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I hear so many songwriters describe their songs as their children. . . . They're your parents, they tell you what to do. -- Bono


A Beautiful Night With U2

- June 06, 2001

by Austin O''Connor


A beautiful night with U2

CONCERT REVIEW:

June 06, 2001
U2, FleetCenter, Boston, last night.

By AUSTIN O'CONNOR
Sun Staff

BOSTON -- Bono sometimes boasts that he and his U2 bandmates are the "greatest rock band in the world." After last night's spectacular show at the sold-out Fleetcenter -- the first of a four-night stand there -- it's very easy to believe him.

From the moment the 41-year-old Bono strode onto the stage and genuflected to the crowd before bursting into "Elevation," the Irish rockers pushed the needle to full throttle through a 21-song, two-hour-plus set, thrilling a crowd that ran the gamut from teenagers to those nearing mid-life crises.

It's a testament to the talents of U2 -- Bono, lead guitarist The Edge, bassist Adam Clayton and drummer Larry Mullen, Jr. -- that younger fans, some just discovering the band through their latest album All That You Can't Leave Behind, are just as fervent and inspired as older fans, who first clutched early records like War and Boy nearly two decades ago.

The current Elevation Tour sees the quartet stepping away from the excesses that accompanied their most recent shows, stadium tours with eye-popping effects and spectacles catered to please the eyes as much as the ears. This time around, the focus is squarely on the music -- and happily so.

Last night's show included seven songs from the newest album, including hit single "Beautiful Day." But there were certainly times, during their passionate, letter perfect versions of classics such as the urgent "Bad" or the heartbreaking "One," when it was easy to forget the band was pushing a new release.

Nostalgia was in the air right from the start, with the show marking the 25th Boston date of the band's career, dating back to their first shows at the old Paradise in the early 1980s. And with dozens of cameras in the house filming the concert for an upcoming HBO concert special, it was obvious that America's most Irish city summons the best out of Ireland's greatest rockers.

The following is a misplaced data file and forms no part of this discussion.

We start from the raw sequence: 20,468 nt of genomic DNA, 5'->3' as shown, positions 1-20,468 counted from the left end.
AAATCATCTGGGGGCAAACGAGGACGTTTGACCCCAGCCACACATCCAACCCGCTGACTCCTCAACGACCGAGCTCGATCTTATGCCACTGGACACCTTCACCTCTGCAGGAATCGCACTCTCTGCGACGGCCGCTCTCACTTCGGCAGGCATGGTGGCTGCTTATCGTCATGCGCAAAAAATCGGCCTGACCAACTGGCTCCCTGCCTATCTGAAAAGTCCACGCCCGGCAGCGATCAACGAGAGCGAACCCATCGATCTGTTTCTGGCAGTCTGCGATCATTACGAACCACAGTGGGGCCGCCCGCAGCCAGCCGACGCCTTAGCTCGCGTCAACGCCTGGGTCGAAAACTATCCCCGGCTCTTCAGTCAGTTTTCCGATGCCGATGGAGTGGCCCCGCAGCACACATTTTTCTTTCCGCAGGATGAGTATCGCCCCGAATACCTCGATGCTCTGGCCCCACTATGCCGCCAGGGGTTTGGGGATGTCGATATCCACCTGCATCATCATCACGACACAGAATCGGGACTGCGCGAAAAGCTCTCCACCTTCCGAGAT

The heart-shaped catwalk, which fed out from the main stage (with some lucky ticketholders
dancing in the heart's center), gave a surprisingly intimate atmosphere, as Bono stalked its every inch for most of the night. He's still a consummate, energetic showman and fully in command of every facet of the band's performance. And almost every song featured thrashing, piercing solos by The Edge, and seeing U2 in person only increases an appreciation for his other-worldly riffs.

The Edge shone brightest on main set closer "Pride (In The Name Of Love)" when the dark stage was suddenly illuminated by a shock of light as he ripped into that song's unmistakable opening and sent the crowd in a fist-pumping frenzy.

Thankfully, U2 still plays with the urgency of a band with something to prove, even if the evangelistic Bono now preaches to the converted. For the faithful, last night's greatest reward came midway through, when the band ripped through back-to-back, epic versions of anthems "I Will Follow" and "Sunday Bloody Sunday." The latter is still the band's signature triumph -- a bottled-anger paean to the Irish Troubles -- and still hits the gut like a shot of Jameson's without a chaser.

Of course, it's also a great rock song, and last night, as Bono threw his arms toward the heavens and The Edge's chords sliced through the night, it provided a fitting end to another beautiful day for U2 in Boston.

Austin O'Connor's e-mail address is aoconnor@lowellsun.com.

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